Gout can sometimes be mistaken for a bunion. Gout happens when chrystals accumulate in the joints (often in the big toe). Bunions happen when a bump forms on the joint at the base of the big toe.

It is not unusual for people with big toe pain, swelling, and redness to assume that they have a bunion. Often, what people self-diagnose as a bunion turns out to be another ailment.

One of the conditions that people mistake for a bunion is gout, perhaps because gout does not have the top-of-mind awareness that other big toe pain-causing conditions — such as osteoarthritis and bursitis — have.

There are some similarities between the symptoms of gout and bunions that might lead you to think you have one when you actually have the other.


  • Joint pain. Although gout commonly affects your big toe joint, it can also affect other joints.
  • Swelling. With gout, your joint will typically display the standard signs of inflammation: swelling, redness, tenderness, and warmth.
  • Motion. Moving your joints normally can become difficult as gout progresses.


  • Big toe joint pain. Intermittent or persistent joint pain in the big toe can be a symptom of bunions.
  • Bump. With bunions, a protruding bump typically bulges from the outside of the base of your big toe.
  • Swelling. The area around your big toe joint will usually be red, sore and swollen.
  • Calluses or corns. These can develop where the first and second toes overlap.
  • Motion. Movement of your big toe might become difficult or painful.


Gout is an accumulation of urate crystals in any one (or more) of your joints. Urate crystals can form when you have high levels of uric acid in your blood.

If your body is producing too much uric acid or your kidneys are not able to process it properly, it can build up. As uric acid builds up, your body can form sharp, needle-shaped urate crystals that can cause joint pain and inflammation.


A bunion is a bump on the joint at the base of your big toe. If your big toe is pushing against your second toe, it can force the joint of your big toe to grow and stick out with a bunion.

There is not a consensus in the medical community as to the exact cause of how bunions develop, but factors might include:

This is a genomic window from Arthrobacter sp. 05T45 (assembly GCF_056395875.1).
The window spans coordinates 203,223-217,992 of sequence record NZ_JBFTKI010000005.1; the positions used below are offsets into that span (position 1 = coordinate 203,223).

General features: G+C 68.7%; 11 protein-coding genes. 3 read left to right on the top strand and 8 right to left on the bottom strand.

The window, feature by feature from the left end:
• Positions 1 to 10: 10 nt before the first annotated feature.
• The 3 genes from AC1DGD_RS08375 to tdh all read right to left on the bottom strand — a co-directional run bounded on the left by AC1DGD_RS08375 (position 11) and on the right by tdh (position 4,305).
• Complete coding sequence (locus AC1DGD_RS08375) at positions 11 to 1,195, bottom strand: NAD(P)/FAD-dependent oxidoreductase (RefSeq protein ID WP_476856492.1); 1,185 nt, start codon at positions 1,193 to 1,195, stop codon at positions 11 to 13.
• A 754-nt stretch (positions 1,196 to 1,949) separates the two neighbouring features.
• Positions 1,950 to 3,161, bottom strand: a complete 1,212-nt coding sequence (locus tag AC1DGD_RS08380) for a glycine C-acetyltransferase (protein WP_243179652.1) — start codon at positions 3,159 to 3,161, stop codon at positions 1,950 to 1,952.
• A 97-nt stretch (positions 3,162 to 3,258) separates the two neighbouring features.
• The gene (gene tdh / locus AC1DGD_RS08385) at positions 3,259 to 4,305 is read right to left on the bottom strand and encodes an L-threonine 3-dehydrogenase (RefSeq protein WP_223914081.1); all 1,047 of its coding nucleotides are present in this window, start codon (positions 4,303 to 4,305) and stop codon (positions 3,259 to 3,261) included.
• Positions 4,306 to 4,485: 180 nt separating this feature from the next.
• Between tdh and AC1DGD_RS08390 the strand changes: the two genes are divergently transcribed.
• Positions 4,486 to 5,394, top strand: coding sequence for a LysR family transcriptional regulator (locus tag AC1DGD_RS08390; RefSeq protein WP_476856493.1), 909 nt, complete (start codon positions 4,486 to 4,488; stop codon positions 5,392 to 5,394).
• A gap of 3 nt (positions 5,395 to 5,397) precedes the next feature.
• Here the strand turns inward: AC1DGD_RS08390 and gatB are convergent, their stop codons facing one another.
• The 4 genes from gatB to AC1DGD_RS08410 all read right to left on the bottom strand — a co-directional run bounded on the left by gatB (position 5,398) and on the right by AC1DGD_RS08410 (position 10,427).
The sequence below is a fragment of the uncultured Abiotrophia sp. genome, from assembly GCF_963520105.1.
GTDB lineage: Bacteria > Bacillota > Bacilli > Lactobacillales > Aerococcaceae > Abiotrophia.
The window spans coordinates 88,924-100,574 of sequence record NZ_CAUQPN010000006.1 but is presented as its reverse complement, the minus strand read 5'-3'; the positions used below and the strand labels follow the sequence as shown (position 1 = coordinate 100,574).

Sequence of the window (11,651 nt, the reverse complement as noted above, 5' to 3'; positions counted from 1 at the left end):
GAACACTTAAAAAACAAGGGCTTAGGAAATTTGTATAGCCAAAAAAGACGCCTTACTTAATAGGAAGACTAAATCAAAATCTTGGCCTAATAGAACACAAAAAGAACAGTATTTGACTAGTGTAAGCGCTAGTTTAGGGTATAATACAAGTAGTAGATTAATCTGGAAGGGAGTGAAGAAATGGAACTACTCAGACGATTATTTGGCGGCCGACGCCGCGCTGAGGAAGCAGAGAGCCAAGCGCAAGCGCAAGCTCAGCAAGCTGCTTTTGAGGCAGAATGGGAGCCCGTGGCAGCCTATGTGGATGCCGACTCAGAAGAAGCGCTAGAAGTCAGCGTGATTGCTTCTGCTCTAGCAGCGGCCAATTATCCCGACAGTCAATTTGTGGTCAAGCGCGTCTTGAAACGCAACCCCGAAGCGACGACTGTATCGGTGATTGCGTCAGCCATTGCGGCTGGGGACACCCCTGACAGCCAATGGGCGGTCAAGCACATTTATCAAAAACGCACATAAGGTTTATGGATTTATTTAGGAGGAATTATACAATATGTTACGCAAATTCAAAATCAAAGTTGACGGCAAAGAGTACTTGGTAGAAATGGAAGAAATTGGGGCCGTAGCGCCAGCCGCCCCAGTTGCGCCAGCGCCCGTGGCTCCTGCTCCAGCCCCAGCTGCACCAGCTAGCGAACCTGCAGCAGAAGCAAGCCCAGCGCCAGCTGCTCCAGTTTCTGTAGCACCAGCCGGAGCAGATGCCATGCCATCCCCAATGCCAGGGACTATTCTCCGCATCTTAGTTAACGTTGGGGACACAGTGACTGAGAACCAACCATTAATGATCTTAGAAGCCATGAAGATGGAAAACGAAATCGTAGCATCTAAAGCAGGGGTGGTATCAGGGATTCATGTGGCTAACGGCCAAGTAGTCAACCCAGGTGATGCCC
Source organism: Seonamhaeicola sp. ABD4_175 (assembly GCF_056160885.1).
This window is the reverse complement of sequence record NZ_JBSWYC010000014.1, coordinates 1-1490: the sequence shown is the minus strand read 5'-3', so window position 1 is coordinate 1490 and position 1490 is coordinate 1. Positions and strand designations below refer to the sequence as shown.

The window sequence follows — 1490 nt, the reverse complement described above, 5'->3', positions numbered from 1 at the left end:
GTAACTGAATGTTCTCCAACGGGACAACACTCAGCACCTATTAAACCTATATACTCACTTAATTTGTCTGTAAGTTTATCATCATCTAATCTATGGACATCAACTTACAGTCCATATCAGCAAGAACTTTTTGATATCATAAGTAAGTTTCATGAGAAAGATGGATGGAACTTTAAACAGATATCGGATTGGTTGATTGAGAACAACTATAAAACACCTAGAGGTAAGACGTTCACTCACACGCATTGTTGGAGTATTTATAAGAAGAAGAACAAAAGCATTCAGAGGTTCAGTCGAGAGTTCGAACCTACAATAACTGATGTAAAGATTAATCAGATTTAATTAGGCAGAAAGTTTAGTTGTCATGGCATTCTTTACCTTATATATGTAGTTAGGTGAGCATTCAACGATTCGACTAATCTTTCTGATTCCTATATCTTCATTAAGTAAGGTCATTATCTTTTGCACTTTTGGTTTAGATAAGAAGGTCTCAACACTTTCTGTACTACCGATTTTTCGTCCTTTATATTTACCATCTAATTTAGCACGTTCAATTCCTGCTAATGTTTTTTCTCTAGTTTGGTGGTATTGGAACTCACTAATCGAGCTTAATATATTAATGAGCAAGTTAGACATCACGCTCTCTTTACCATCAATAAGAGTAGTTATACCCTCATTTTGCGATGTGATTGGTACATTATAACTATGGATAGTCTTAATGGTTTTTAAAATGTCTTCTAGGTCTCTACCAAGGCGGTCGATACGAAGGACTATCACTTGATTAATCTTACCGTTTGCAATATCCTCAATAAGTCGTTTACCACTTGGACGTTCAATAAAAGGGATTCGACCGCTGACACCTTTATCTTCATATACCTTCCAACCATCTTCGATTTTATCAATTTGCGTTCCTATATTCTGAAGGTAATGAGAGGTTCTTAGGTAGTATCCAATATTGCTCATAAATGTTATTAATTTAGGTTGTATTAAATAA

• heredity
  • injury
  • congenital (at birth) deformity

Some experts believe that bunion development might be caused by ill-fitting too-narrow or high-heeled shoes. Others believe that footwear contributes to, but does not cause, bunion development.


To diagnose gout, your doctor might use one of these methods:


Your doctor can most likely diagnose a bunion with just an examination of your foot. They might also order an X-ray to help determine the bunion’s severity and its cause.


To treat your gout, your doctor might recommend medication such as:

  • nonsteroidal anti-inflammatory drug (NSAID) therapy, such as naproxen sodium (Aleve), ibuprofen (Advil, Motrin), or indomethacin (Indocin)
  • Coxib therapy, such as celecoxib (Celebrex)
  • colchicine (Colcrys, Mitigare)
  • corticosteroids, such as prednisone
  • xanthine oxidase inhibitors (XOIs), such as febuxostat (Uloric) and allopurinol (Aloprim, Lopurin, Zyloprim)
  • uricosurics, such as lesinurad (Zurampic) and probenecid (Probalan)

Your doctor might also recommend lifestyle changes such as:

  • regular exercise
  • weight loss
  • dietary adjustments such as limiting the consumption of red meat, seafood, alcoholic beverages and drinks sweetened with fructose


When treating bunions, to avoid surgery, doctors often start with conservative treatment methods such as:

  • applying ice packs to relieve inflammation and soreness
  • using over-the-counter bunion pads to relieve pressure from footwear
  • taping to hold your foot in a normal position for pain and stress relief
  • taking over-the-counter painkillers, such as acetaminophen (Tylenol) or an NSAID such as ibuprofen (Advil, Motrin) or naproxen sodium (Aleve) to help control associated pain
  • using shoe inserts (orthotics) to reduce symptoms by helping to distribute pressure evenly
  • wearing shoes that have plenty of room for your toes

Surgical options include:

  • removing tissue from around your big toe joint area
  • removing bone to straighten your big toe
  • realigning the bone that runs between your big toe and the back part of your foot to fix your big toe joint’s abnormal angle
  • permanently joining the bones of your big toe joint

Assessing the difference between gout and a bunion can be tricky for the untrained eye.

While gout is a systemic condition, a bunion is a localized toe deformity. Overall, both are treated differently.

If you have persistent pain and swelling in your big toe or notice a bump on your big toe joint, make an appointment with your doctor. They will let you know if you have gout or a bunion or another condition.